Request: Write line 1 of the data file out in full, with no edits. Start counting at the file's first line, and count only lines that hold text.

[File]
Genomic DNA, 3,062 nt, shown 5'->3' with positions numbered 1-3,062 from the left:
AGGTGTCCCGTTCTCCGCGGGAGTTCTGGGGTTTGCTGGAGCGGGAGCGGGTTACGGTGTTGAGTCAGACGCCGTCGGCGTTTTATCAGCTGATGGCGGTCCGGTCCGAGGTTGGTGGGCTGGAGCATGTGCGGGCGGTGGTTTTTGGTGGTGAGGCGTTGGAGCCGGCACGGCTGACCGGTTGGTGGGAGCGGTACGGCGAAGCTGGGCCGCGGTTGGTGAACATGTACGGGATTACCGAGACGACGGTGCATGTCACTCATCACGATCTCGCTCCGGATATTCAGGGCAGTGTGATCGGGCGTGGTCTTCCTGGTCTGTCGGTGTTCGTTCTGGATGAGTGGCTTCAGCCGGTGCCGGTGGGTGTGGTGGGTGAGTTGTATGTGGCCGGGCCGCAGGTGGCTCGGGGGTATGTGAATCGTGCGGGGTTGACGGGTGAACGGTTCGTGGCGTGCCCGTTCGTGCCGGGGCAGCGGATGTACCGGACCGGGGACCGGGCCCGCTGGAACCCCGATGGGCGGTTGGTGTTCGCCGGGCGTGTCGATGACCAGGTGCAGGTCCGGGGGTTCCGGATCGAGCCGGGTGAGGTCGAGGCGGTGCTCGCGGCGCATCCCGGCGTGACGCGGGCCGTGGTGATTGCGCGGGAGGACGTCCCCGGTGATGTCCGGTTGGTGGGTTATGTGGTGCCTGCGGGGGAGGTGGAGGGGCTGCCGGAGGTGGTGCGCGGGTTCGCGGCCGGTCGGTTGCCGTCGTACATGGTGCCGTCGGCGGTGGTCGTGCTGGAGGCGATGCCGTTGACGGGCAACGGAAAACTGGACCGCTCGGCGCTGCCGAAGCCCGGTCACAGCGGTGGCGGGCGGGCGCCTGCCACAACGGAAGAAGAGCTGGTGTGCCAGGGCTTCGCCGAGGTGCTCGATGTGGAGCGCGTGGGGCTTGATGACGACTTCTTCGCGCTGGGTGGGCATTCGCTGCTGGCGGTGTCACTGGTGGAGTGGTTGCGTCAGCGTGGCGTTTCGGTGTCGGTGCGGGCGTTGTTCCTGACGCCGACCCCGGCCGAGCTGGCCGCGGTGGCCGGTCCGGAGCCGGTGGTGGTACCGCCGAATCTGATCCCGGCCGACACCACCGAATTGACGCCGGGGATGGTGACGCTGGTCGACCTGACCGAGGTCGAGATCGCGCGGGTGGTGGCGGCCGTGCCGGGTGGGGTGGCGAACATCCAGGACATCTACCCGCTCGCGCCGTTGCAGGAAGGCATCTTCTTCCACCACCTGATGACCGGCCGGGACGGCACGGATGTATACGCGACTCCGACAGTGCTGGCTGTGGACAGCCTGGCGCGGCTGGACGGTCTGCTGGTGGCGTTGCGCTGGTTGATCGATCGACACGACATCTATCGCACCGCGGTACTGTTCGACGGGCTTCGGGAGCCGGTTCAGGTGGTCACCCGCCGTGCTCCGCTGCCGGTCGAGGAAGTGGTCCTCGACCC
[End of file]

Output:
Genomic DNA, 3,062 nt, shown 5'->3' with positions numbered 1-3,062 from the left: